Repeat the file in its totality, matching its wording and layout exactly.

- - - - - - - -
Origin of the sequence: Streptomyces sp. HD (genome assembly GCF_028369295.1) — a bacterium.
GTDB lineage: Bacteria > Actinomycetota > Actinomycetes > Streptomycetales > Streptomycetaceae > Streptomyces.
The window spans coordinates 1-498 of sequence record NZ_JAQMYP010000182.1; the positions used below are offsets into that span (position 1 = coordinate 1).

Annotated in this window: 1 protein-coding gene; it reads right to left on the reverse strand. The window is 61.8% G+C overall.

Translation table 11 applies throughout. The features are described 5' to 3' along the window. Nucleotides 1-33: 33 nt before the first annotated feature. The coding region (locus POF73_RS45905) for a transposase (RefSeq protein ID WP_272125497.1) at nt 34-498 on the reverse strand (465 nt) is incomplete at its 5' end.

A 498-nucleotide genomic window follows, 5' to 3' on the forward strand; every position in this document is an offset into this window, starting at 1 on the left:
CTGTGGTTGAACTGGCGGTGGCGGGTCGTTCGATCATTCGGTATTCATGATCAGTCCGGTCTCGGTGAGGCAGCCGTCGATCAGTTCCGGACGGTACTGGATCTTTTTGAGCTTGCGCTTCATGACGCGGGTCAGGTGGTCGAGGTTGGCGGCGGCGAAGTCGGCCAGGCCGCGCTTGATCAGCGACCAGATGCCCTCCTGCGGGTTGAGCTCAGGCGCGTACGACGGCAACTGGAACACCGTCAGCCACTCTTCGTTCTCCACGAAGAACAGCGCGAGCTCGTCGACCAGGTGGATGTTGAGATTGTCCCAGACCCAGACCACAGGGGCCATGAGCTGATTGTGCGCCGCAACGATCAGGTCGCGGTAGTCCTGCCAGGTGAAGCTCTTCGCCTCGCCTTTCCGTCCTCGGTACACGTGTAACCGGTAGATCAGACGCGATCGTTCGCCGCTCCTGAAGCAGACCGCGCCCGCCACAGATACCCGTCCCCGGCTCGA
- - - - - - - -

Origin of the sequence: Streptomyces sp. HD (genome assembly GCF_028369295.1) — a bacterium.
GTDB lineage: Bacteria > Actinomycetota > Actinomycetes > Streptomycetales > Streptomycetaceae > Streptomyces.
The window spans coordinates 1-498 of sequence record NZ_JAQMYP010000182.1; the positions used below are offsets into that span (position 1 = coordinate 1).

Annotated in this window: 1 protein-coding gene; it reads right to left on the reverse strand. The window is 61.8% G+C overall.

Translation table 11 applies throughout. The features are described 5' to 3' along the window. Nucleotides 1-33: 33 nt before the first annotated feature. The coding region (locus POF73_RS45905) for a transposase (RefSeq protein ID WP_272125497.1) at nt 34-498 on the reverse strand (465 nt) is incomplete at its 5' end.

A 498-nucleotide genomic window follows, 5' to 3' on the forward strand; every position in this document is an offset into this window, starting at 1 on the left:
CTGTGGTTGAACTGGCGGTGGCGGGTCGTTCGATCATTCGGTATTCATGATCAGTCCGGTCTCGGTGAGGCAGCCGTCGATCAGTTCCGGACGGTACTGGATCTTTTTGAGCTTGCGCTTCATGACGCGGGTCAGGTGGTCGAGGTTGGCGGCGGCGAAGTCGGCCAGGCCGCGCTTGATCAGCGACCAGATGCCCTCCTGCGGGTTGAGCTCAGGCGCGTACGACGGCAACTGGAACACCGTCAGCCACTCTTCGTTCTCCACGAAGAACAGCGCGAGCTCGTCGACCAGGTGGATGTTGAGATTGTCCCAGACCCAGACCACAGGGGCCATGAGCTGATTGTGCGCCGCAACGATCAGGTCGCGGTAGTCCTGCCAGGTGAAGCTCTTCGCCTCGCCTTTCCGTCCTCGGTACACGTGTAACCGGTAGATCAGACGCGATCGTTCGCCGCTCCTGAAGCAGACCGCGCCCGCCACAGATACCCGTCCCCGGCTCGA